“Ah. Guided Tour. Señor. Muchas gracias. Muy amable. But I really prefer to see the ruins on my own.”
I was being totally honest. I thought: I like to drift solo and not with a guide if I can help it.
“But it’s only 50 solcitos.”
I thought: 50 soles or 50 small soles. What’s the difference? This is an absurdly blatant sales ploy. Then again, this is Perú where it’s perfectly normal to use the diminutive for anything and everything.
Out of the blue, another guide appeared. He was with another tourist.
“She wants to take the tour but thinks 50 is too much. She’ll split it with you. Just 25 solcitos each.”
We looked at each other. She was also told that I wanted to split the tour with her. The pressure was on both of us until we figured out that the guides were mildly hustling us.
“Wait. I don’t want a tour.”
I gently apologized to the guides as I knew it was their bread and butter.
I said to my new friend:
“I just like to go at my own relaxed pace and snap photos as I please. On top of that I spend less.
Mariela paid 10 soles or $3.81 while my entree fee was cut in half. Because I have an old student ID that I carry around, it sometimes saves me a couple of bucks here and there. If it’s any consolation, I’m still paying student loans.
A day later I spoke to a tourist where I was staying at Casa de Clara in Trujillo. He said that he had purchased the tour for 75 soles or $27.81. The German rambled on about how it was an awful deal, because the guide barely explained anything while rushing him around the ruins. While listening, I thought: This is one reason why I like to go solo.
Just into our walk, my new Chilean friend realized that the battery of her I-phone was dead. That meant no photo taking for her. I assured her that I’d share the pictures. In no time, my camera’s battery was shot.
Fortunately I had my back up. It’s the old camera that hasn’t had a working flash since it was dropped in Panama almost a year ago. I’ve since developed the habit of taking it as a backup during the day. We were in luck.
While walking around the vast ancient labyrinth of Chan Chan, in the hot and dry, coastal desert sun, I thought: This is my idea of a good time.
We had a great day checking out the ruins. We took a taxi to the museum that accompanied this UNESCO World Heritage Site. We also walked and bussed it to two other much smaller ruins around Trujillo. My partner in exploration knew about them, as she happened to be in Peru primarily because of her love for ancient history.
It was also the second day of her trip and her first time out of Chile. So her spark managed to boost my level of enthusiasm.
After that day, we exchanged an email or two about potentially meeting up in Lima. I was also told to relax about getting her the pictures, as she wouldn’t be checking them out until after she got back home anyway.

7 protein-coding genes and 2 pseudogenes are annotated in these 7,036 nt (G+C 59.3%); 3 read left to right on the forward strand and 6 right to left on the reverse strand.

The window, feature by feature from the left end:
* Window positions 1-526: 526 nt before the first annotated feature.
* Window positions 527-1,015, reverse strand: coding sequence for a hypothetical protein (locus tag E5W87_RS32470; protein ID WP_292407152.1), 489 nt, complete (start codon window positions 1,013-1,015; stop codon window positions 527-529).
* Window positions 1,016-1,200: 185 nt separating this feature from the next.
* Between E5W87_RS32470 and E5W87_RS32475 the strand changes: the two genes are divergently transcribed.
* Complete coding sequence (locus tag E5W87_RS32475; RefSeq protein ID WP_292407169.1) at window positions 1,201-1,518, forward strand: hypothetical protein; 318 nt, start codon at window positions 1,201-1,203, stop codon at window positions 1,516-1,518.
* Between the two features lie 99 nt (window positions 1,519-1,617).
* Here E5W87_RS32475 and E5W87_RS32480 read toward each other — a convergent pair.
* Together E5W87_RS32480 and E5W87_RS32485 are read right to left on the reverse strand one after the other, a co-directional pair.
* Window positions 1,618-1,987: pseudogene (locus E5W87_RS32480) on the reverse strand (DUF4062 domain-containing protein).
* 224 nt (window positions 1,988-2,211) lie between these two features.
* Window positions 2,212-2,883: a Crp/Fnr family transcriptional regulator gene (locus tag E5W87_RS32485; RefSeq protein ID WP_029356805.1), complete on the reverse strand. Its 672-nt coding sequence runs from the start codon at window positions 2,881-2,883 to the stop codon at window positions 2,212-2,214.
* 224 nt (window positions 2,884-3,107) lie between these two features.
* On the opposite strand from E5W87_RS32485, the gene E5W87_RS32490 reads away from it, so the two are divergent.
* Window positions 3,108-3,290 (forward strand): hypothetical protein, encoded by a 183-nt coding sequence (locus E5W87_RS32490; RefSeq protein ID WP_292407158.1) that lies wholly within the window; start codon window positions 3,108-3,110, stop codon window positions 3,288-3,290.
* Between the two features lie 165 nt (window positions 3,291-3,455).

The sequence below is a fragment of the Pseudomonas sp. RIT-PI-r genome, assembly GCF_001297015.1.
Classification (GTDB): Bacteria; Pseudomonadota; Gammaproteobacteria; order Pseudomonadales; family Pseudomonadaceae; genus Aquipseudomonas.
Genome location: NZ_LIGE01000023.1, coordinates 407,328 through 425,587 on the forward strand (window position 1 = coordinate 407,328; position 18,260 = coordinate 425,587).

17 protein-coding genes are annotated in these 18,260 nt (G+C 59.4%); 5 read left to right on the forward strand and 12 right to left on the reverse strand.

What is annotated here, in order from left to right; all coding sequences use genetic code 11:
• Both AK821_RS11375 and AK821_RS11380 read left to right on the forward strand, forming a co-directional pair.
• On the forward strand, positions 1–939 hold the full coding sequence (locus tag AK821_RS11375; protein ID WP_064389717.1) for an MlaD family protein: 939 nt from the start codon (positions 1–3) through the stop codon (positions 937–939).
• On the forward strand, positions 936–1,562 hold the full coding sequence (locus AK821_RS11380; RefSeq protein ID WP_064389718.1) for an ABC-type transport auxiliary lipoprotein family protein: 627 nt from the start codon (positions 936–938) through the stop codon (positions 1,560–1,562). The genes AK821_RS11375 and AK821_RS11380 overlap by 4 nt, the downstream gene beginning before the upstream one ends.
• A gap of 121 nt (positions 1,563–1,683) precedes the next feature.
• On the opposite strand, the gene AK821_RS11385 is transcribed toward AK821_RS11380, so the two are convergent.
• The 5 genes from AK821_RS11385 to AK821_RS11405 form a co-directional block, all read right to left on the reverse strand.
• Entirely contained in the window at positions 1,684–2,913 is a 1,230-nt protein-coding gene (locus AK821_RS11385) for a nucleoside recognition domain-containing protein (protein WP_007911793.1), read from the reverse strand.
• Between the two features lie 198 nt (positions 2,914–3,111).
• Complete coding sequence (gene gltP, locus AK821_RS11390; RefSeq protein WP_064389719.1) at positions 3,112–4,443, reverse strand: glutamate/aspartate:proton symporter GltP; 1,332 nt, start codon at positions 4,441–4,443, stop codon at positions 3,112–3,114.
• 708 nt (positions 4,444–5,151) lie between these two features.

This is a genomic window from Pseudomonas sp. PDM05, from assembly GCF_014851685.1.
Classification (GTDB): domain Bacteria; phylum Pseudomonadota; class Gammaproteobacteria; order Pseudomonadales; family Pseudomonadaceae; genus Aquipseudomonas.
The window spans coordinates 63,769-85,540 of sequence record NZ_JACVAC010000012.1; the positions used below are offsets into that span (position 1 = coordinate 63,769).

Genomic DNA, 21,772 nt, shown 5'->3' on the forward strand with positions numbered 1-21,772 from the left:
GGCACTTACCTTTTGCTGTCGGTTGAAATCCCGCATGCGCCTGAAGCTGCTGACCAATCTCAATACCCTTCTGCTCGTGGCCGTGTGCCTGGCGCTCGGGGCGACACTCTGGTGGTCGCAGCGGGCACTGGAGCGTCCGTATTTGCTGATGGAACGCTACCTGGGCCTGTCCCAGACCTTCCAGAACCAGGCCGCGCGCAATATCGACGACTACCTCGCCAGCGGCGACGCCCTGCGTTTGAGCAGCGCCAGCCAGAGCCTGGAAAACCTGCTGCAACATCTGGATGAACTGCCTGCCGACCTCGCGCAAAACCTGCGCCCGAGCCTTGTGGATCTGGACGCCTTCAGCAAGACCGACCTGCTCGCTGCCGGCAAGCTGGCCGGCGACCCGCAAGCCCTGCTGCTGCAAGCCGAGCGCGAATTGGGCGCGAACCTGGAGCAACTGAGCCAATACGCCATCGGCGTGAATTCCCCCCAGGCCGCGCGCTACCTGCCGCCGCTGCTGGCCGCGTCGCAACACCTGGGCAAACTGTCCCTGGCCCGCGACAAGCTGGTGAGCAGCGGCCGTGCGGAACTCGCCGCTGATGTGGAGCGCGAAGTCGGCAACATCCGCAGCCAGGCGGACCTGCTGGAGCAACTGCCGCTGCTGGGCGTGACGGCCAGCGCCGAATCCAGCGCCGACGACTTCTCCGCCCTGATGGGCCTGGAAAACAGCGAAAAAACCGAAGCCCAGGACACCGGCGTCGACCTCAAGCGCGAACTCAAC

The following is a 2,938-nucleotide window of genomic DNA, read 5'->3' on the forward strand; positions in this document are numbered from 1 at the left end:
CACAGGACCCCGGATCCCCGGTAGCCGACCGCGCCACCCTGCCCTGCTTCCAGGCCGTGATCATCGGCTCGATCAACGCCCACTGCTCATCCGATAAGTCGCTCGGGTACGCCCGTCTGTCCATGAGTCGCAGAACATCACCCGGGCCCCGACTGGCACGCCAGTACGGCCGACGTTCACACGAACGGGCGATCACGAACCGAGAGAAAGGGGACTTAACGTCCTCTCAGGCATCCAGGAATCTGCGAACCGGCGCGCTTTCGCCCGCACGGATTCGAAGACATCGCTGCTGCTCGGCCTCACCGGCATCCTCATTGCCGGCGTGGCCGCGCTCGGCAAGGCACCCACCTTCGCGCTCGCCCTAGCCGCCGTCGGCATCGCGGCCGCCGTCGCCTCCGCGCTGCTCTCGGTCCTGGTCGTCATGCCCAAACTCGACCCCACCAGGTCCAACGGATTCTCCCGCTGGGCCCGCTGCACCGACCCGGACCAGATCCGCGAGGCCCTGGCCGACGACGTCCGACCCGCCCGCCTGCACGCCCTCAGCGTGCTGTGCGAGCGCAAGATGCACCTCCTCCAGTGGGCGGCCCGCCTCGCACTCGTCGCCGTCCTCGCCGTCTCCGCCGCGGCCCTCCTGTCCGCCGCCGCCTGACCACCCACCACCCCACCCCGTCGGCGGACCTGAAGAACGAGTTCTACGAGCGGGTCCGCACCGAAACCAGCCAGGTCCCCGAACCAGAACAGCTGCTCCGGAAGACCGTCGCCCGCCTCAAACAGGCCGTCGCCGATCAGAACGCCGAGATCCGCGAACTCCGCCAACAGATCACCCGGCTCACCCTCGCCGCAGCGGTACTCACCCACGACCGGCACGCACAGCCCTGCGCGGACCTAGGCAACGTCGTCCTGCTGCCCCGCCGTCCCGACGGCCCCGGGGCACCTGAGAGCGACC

As I’ve been focused on the present moment while on the move a lot, I put Chan Chan on the back burner and hadn’t checked out the photos since moving them off the camera about a month ago.
Recently, I got an email from the girl who’s fascinated with ancient civilizations:
How are you? I didn’t call because I wasn’t able to stay in Lima 😦 My flight was very early in the morning. Are you still in Lima? I am back at work now. Everything is good here but I miss Perú a lot. I got a cold in Machu Pichu and I am taking a lot of pills to be healthy soon. I am waiting for the pictures. Kisses
My first thought was: Which cloud medium will I use to share the pics? Because of compromised internet connections, I didn’t like that idea. So it hit me. I’ll turn the photographs into a Chan Chan post. Here are some more photos from Chan Chan:
Don’t forget to click on a pic if you’d like to see a larger version. Click on it twice for a maxed-out view.
Depiction of the Pre Incan Moche people. This photo is from the Museum at Chan Chan. Many may disagree, but I much prefer this to seeing a Brad Pitt replica at an overpriced wax museum in the United States.
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Chan Chan Tidbits
● At 20km2, this UNESCO World Heritage Site is where the largest pre Columbian city in South America stood.
● The adobe city was built by the Chimu people around the year 850. It lasted until it was conquered by the Incas around 1470.
● According to Wikipedia:
Chan Chan was discovered by the Spanish Conquistador Francisco Pizarro. Chan Chan is a triangular city surrounded by walls 50–60 feet high. A distinguishable aspect of Chan Chan is that there are no enclosures which open to the north. The tallest walls shelter against south-westerly winds from Peru’s coast. Northern-facing walls gain the greatest exposure to the sun, serving both to block the wind and absorb sunlight where fog is frequent. The numerous walls throughout the city create a labyrinth of passages.
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Are you interested in Ancient civilizations? Have you visited any or do you plan to? Feel free to comment below.